Can I get a felony expungement for a concealed weapon charge? 47 Answers as of May 06, 2011

I need a felony expungment so I can get a real job. I was carrying a concealed weapon. No harm was done.

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Michael Anthony Wing, P.C.
Michael Anthony Wing, P.C. | Michael Anthony Wing
I would consult with counsel in my area. In Mobile, the odds are extremely low due to local history. Depending on your jurisdiction, odds could be better. You could attempt a pardon through the board of pardons and paroles, but their website states the odds are extremely low. Stay well.
Answer Applies to: Alabama
Replied: 5/6/2011
Kevin Smith, Attorney at Law
Kevin Smith, Attorney at Law | Kevin Smith
You should be eligible to apply for a provisional pardon, which is designed for employment purposes. However, you would be wise to consult with an attorney experienced in the pardon and expungement process, as the proper presentation of your application is critical to its success, particularly as it relates to gun charges.
Answer Applies to: Connecticut
Replied: 5/6/2011
Law Office of Phillip Weiser
Law Office of Phillip Weiser | Phillip L. Weiser
This type of charge is usually allowed to be expunged. Each State has their own laws concerning expungement, so you must consult the State statutes to see if you are eligible.
Answer Applies to: Kansas
Replied: 5/6/2011
The Law Office of B. Elaine Jones
The Law Office of B. Elaine Jones | B. Elaine Jones
The key to whether or not you can get a charge expunged is whether or not the Court adjudicated you guilty of the offense. If the Court withheld adjudication then you can try to get the charge expunged. A current criminal background check will have to be done and there is a charge for that. Most people typically hire an attorney to get the expungement just to make sure everything is done correctly. If you are interested in pursuing this further, and your case was in the Tampa Bay area, please contact my office so that we can speak further.
Answer Applies to: Florida
Replied: 5/5/2011
Law Office of Michael Brodsky
Law Office of Michael Brodsky | Michael Brodsky
In the State of Washington, a person may "vacate" a felony after 5 or 10 years (depending on what level felony it is) have elapsed since fulfillment of legal and financial obligations including incarceration, probation, fines and fees. The person must also have had no new convictions or pending charges. Please note that this is not legal advice and does *not* create an attorney-client relationship. This post represents only the posters opinion. You should speak to an attorney for further information. The poster is licensed only in the State of Washington. For more information about our law firm and services, please visit our website.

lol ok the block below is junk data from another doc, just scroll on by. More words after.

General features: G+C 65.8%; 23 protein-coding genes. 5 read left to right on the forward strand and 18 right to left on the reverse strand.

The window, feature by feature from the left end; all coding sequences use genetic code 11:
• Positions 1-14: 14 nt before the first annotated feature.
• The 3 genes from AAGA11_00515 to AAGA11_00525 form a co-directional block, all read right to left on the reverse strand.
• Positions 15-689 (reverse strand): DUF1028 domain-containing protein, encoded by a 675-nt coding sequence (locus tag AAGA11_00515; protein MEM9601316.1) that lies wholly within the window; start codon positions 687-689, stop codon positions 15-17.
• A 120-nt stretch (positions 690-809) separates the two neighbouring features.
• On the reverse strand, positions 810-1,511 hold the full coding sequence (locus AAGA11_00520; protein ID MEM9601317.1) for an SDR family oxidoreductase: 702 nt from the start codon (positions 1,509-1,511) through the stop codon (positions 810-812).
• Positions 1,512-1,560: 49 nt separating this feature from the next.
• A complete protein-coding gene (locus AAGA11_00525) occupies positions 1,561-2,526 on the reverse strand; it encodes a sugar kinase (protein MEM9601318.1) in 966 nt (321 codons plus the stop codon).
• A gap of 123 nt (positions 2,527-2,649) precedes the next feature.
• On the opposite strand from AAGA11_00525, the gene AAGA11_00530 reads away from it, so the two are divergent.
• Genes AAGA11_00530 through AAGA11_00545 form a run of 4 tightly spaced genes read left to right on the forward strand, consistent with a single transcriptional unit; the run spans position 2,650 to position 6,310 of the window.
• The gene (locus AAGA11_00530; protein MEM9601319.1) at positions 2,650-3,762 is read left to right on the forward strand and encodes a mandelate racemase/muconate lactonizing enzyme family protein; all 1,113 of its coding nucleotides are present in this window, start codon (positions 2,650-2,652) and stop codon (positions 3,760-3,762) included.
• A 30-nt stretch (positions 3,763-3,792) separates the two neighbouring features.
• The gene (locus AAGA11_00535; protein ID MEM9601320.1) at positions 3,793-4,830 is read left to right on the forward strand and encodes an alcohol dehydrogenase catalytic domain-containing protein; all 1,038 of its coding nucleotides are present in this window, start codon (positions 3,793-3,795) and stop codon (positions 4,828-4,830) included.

Answer Applies to: Washington
Replied: 5/5/2011
    Timothy J. Thill P.C.
    Timothy J. Thill P.C. | Timothy J. Thill
    Any conviction of a felony, no matter what it is, is not expungeable. in the State of Illinois. Your only recourse is to petition the Governor of the State to grant you a pardon, and that is highly unlikely.
    Answer Applies to: Illinois
    Replied: 5/5/2011
    Austin Legal Services, PLC
    Austin Legal Services, PLC | Jared Austin
    You can get any felony expunged as long as it does not have a potential life sentence or it is not a criminal sexual conduct (CSC) crime. You can only have one conviction on your record including misdemeanors, and at least five years must have passed since either the date of your conviction or your release from jail or prison.
    Answer Applies to: Michigan
    Replied: 5/5/2011
    Law Office of Jonathan T. Sarre
    Law Office of Jonathan T. Sarre | Jonathan T. Sarre
    In Oregon, where I practice, Carrying a Concealed Weapon is expungeable but it's also a misdemeanor. Apparently it's a bigger deal where you were convicted, so you would have to consult an attorney who is licensed in the jurisdiction you received the conviction in. If it did occur in Oregon you could apply to have it expunged three years after the conviction, assuming you haven't picked up any convictions ten years prior to this conviction or anything since you got this conviction.
    Answer Applies to: Oregon
    Replied: 5/5/2011
    Bloom Legal, LLC
    Bloom Legal, LLC | Seth J. Bloom
    This depends upon the current disposition of your sentence. If you were placed on probation you will need to have completed all of the terms of your probation. It will also depend upon the statute under which you were convicted - certain convictions cannot be expunged while others essentially suspend themselves until you complete probation and can then have them expunged. If you are seeking assistance in Louisiana, we invite you to contact our firm to provide us with more information so that we may better answer your question.
    Answer Applies to: Louisiana
    Replied: 5/5/2011
    Law Office of Richard Williams
    Law Office of Richard Williams | Richard Williams
    There is no expungement law in the State of Alabama. There is an expungement bill pending in the Alabama legislature. Whether is will pass this year or not remains to be seen.